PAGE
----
Explore San Francisco

Craft Beer Report: The Latest San Francisco Trends

The brew drinker's guide to the local beer scene

Bay Area brewers proudly put their own twist on craft beer trends. Here, four of the top tendencies to look out for.


(©Steins Beer Garden)
(©Steins Beer Garden)

Beer Gardens

For a leisurely outdoor sipping session, head to the Bavarian inspired Brotzeit Lokal in Oakland. The waterfront restaurant and beer garden serves sizzling house-made sausages and hard-to-come-by German beers, plus some California craft selections. Nearby, Berkeley’s Moxy Beer Garden also offers alfresco seating, while Biergarten, in San Francisco’s Hayes Valley, goes traditional with big steins and bar food. The beer garden at Zeitgeist remains one of the city’s liveliest, with affordable eats and more than 40 draft beers.


Session Beers

To sample the Bay Area’s take on session beers, which promise big, balanced flavor while keeping alcohol in check (typically 3 to 5 percent alcohol by volume), reach for 21st Amendment’s Bitter American or seasonal offerings like Alpha Session by Drake’s Brewing and Lagunitas Brewing Company’s DayTime IPA.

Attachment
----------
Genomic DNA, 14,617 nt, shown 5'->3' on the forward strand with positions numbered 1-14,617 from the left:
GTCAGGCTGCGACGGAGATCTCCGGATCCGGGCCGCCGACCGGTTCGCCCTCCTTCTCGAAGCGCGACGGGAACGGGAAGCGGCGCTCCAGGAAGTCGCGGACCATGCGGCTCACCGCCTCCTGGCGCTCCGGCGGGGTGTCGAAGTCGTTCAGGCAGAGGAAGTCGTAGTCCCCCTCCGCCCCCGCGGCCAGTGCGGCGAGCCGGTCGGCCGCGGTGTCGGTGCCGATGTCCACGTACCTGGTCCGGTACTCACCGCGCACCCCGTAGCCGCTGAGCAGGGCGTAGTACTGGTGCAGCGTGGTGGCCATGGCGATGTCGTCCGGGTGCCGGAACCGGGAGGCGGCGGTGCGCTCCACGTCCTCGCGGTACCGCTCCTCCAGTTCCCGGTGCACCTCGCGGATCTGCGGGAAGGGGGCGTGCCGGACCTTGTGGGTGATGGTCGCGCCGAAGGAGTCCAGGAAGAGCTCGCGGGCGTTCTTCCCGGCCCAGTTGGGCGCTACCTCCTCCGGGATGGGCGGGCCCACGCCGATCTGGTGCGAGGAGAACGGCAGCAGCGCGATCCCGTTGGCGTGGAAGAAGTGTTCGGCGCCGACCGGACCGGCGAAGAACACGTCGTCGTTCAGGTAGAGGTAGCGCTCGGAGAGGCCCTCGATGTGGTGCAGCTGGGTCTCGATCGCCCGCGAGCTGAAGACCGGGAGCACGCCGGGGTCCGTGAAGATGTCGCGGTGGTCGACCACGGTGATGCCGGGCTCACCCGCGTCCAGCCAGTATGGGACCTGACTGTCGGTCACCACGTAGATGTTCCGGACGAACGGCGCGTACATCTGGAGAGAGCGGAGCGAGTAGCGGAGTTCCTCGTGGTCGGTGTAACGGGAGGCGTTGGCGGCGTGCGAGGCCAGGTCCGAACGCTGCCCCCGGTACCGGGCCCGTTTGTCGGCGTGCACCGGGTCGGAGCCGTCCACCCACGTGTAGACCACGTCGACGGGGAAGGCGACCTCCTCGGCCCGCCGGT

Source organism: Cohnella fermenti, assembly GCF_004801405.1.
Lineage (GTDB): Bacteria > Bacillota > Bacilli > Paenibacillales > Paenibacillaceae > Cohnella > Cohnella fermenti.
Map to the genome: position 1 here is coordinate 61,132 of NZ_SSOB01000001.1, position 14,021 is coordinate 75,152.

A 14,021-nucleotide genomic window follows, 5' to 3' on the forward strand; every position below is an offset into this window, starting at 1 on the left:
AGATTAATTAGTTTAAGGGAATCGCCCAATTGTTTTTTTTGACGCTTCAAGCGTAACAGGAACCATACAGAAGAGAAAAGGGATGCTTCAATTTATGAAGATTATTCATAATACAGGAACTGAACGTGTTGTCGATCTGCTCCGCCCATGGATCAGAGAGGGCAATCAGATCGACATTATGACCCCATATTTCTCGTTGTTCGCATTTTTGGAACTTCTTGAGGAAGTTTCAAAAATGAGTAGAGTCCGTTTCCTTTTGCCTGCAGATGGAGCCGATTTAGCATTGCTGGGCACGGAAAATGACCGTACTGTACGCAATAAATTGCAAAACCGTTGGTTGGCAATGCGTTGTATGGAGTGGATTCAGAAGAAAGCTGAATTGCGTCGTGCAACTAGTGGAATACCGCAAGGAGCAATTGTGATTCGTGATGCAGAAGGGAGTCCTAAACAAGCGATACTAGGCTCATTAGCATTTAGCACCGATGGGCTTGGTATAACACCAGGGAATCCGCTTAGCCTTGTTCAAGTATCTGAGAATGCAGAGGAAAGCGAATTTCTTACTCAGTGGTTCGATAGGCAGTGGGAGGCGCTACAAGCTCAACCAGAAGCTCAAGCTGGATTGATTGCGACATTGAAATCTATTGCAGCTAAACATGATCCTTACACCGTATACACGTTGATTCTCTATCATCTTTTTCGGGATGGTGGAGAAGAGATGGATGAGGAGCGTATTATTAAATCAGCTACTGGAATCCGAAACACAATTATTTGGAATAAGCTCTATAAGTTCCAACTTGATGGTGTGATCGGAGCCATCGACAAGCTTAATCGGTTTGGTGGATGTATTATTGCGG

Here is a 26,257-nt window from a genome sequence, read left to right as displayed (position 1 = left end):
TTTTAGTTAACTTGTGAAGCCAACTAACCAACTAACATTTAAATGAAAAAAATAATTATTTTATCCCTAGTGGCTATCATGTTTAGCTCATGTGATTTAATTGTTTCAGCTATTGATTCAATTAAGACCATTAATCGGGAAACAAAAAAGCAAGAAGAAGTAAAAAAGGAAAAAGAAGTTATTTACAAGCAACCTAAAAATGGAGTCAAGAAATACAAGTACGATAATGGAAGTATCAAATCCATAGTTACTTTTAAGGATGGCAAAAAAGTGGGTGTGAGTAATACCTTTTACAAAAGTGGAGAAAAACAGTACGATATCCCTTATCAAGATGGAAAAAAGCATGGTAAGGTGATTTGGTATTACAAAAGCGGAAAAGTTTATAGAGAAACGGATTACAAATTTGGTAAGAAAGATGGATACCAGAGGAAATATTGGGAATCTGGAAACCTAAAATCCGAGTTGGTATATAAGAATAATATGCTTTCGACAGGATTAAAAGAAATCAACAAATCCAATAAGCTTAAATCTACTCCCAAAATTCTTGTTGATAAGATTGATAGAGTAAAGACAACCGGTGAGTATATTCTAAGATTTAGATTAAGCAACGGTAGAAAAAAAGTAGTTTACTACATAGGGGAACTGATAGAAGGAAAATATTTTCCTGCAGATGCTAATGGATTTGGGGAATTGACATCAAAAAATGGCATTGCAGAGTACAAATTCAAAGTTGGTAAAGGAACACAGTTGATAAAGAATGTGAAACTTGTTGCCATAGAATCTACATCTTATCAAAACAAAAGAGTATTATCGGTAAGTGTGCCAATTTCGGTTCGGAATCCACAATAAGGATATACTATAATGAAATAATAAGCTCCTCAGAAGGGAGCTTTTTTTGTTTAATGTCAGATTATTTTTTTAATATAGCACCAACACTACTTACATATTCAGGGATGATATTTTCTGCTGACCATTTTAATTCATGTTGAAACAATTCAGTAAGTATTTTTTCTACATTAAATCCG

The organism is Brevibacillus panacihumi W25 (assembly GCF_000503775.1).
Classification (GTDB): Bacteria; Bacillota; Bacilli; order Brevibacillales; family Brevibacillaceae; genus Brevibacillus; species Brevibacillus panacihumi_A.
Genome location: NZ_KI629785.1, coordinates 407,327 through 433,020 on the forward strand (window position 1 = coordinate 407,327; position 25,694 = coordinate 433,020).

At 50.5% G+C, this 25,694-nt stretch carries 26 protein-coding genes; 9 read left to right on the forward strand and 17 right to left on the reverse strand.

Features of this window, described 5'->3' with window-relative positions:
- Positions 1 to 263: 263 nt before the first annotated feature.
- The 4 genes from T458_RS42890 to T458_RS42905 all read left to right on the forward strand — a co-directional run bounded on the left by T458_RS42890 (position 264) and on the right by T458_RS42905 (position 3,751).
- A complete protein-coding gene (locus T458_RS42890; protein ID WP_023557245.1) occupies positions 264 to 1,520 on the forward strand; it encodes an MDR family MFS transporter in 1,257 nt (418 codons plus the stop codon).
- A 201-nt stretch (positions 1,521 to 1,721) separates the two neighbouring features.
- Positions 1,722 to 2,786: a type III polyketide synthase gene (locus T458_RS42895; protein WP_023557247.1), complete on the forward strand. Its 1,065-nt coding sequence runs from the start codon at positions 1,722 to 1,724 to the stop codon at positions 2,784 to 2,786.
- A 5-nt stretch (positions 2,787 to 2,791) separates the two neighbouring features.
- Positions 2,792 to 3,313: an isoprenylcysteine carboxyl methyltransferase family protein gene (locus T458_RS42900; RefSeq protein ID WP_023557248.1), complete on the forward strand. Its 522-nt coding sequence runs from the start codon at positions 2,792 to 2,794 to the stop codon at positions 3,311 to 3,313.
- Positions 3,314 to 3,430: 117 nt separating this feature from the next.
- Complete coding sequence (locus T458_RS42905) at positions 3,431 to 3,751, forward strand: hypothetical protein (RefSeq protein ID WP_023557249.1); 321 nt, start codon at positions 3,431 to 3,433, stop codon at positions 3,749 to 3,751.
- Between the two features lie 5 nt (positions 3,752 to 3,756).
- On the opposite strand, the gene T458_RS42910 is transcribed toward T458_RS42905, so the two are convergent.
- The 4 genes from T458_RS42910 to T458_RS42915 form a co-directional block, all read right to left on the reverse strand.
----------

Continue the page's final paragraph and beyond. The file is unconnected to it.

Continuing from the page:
Social Kitchen & Brewery, Calicraft Brewing Co. and others partner with regional growers to source surprising brewing ingredients. Almanac Beer Co. built its reputation on farm-to-bottle beers made with locally harvested heirloom pumpkins, honey, ginger root, buddha’s hand citron and more, while Anchor Brewing folded a West Coast syrup into its Big Leaf Maple Autumn Red. “It’s all about opening the bottle and having a taste of that season,” says Brian Stechschulte of the San Francisco Brewers Guild.


Contract Brewing

Five San Francisco Brewers Guild members, including Pine Street Brewery and Headlands Brewing Company, operate as contract brewers. That means the beers are crafted on others’ equipment. Some upstarts use contract brewing as a steppingstone to establishing their own brewery; others, known as gypsy brewers, embrace the flexibility of working out of different facilities. “For the average consumer, it means more options and more variety,” says Stechschulte.